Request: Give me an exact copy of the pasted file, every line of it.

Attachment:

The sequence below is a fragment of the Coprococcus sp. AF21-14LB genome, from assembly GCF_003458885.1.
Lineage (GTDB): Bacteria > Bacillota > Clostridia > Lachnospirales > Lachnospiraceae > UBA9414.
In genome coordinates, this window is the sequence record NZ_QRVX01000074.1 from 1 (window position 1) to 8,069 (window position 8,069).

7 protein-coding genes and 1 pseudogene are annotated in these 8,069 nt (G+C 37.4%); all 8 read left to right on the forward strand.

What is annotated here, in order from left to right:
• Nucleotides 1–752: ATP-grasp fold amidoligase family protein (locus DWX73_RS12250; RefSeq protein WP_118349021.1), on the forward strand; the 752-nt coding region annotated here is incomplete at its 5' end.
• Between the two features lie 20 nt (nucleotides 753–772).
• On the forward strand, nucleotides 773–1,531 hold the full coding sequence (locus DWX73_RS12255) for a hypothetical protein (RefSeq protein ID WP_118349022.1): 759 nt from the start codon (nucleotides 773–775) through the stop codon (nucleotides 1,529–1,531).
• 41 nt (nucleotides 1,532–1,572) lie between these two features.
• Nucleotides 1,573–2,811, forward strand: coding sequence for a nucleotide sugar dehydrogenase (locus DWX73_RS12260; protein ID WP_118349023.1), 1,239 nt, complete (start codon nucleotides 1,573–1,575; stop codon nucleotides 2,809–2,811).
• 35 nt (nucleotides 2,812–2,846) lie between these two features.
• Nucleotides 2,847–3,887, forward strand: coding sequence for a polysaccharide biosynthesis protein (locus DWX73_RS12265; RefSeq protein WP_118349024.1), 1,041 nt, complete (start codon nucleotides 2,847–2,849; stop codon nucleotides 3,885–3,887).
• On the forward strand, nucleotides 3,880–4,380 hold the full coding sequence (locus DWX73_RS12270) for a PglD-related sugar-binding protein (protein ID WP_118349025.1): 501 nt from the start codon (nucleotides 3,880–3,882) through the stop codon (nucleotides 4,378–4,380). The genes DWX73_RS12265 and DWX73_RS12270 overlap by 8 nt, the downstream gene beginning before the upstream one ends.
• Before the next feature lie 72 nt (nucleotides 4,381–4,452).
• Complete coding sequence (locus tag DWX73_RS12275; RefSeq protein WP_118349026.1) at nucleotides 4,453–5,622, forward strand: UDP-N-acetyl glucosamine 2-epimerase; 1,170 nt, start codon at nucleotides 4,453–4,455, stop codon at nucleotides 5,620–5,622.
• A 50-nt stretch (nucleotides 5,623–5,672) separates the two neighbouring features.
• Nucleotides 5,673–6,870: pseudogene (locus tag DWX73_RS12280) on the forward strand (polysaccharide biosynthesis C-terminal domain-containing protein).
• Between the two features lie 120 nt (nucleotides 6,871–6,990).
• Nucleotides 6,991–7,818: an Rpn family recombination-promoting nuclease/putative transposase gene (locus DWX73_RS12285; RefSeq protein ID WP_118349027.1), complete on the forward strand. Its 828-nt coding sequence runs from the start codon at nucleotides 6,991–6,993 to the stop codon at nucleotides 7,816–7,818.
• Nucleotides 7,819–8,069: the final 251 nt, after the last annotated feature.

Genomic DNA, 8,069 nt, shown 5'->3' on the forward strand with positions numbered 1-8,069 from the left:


The sequence below is a fragment of the Coprococcus sp. AF21-14LB genome, from assembly GCF_003458885.1.
Lineage (GTDB): Bacteria > Bacillota > Clostridia > Lachnospirales > Lachnospiraceae > UBA9414.
In genome coordinates, this window is the sequence record NZ_QRVX01000074.1 from 1 (window position 1) to 8,069 (window position 8,069).

7 protein-coding genes and 1 pseudogene are annotated in these 8,069 nt (G+C 37.4%); all 8 read left to right on the forward strand.

What is annotated here, in order from left to right:
• Nucleotides 1–752: ATP-grasp fold amidoligase family protein (locus DWX73_RS12250; RefSeq protein WP_118349021.1), on the forward strand; the 752-nt coding region annotated here is incomplete at its 5' end.
• Between the two features lie 20 nt (nucleotides 753–772).
• On the forward strand, nucleotides 773–1,531 hold the full coding sequence (locus DWX73_RS12255) for a hypothetical protein (RefSeq protein ID WP_118349022.1): 759 nt from the start codon (nucleotides 773–775) through the stop codon (nucleotides 1,529–1,531).
• 41 nt (nucleotides 1,532–1,572) lie between these two features.
• Nucleotides 1,573–2,811, forward strand: coding sequence for a nucleotide sugar dehydrogenase (locus DWX73_RS12260; protein ID WP_118349023.1), 1,239 nt, complete (start codon nucleotides 1,573–1,575; stop codon nucleotides 2,809–2,811).
• 35 nt (nucleotides 2,812–2,846) lie between these two features.
• Nucleotides 2,847–3,887, forward strand: coding sequence for a polysaccharide biosynthesis protein (locus DWX73_RS12265; RefSeq protein WP_118349024.1), 1,041 nt, complete (start codon nucleotides 2,847–2,849; stop codon nucleotides 3,885–3,887).
• On the forward strand, nucleotides 3,880–4,380 hold the full coding sequence (locus DWX73_RS12270) for a PglD-related sugar-binding protein (protein ID WP_118349025.1): 501 nt from the start codon (nucleotides 3,880–3,882) through the stop codon (nucleotides 4,378–4,380). The genes DWX73_RS12265 and DWX73_RS12270 overlap by 8 nt, the downstream gene beginning before the upstream one ends.
• Before the next feature lie 72 nt (nucleotides 4,381–4,452).
• Complete coding sequence (locus tag DWX73_RS12275; RefSeq protein WP_118349026.1) at nucleotides 4,453–5,622, forward strand: UDP-N-acetyl glucosamine 2-epimerase; 1,170 nt, start codon at nucleotides 4,453–4,455, stop codon at nucleotides 5,620–5,622.
• A 50-nt stretch (nucleotides 5,623–5,672) separates the two neighbouring features.
• Nucleotides 5,673–6,870: pseudogene (locus tag DWX73_RS12280) on the forward strand (polysaccharide biosynthesis C-terminal domain-containing protein).
• Between the two features lie 120 nt (nucleotides 6,871–6,990).
• Nucleotides 6,991–7,818: an Rpn family recombination-promoting nuclease/putative transposase gene (locus DWX73_RS12285; RefSeq protein ID WP_118349027.1), complete on the forward strand. Its 828-nt coding sequence runs from the start codon at nucleotides 6,991–6,993 to the stop codon at nucleotides 7,816–7,818.
• Nucleotides 7,819–8,069: the final 251 nt, after the last annotated feature.

Genomic DNA, 8,069 nt, shown 5'->3' on the forward strand with positions numbered 1-8,069 from the left: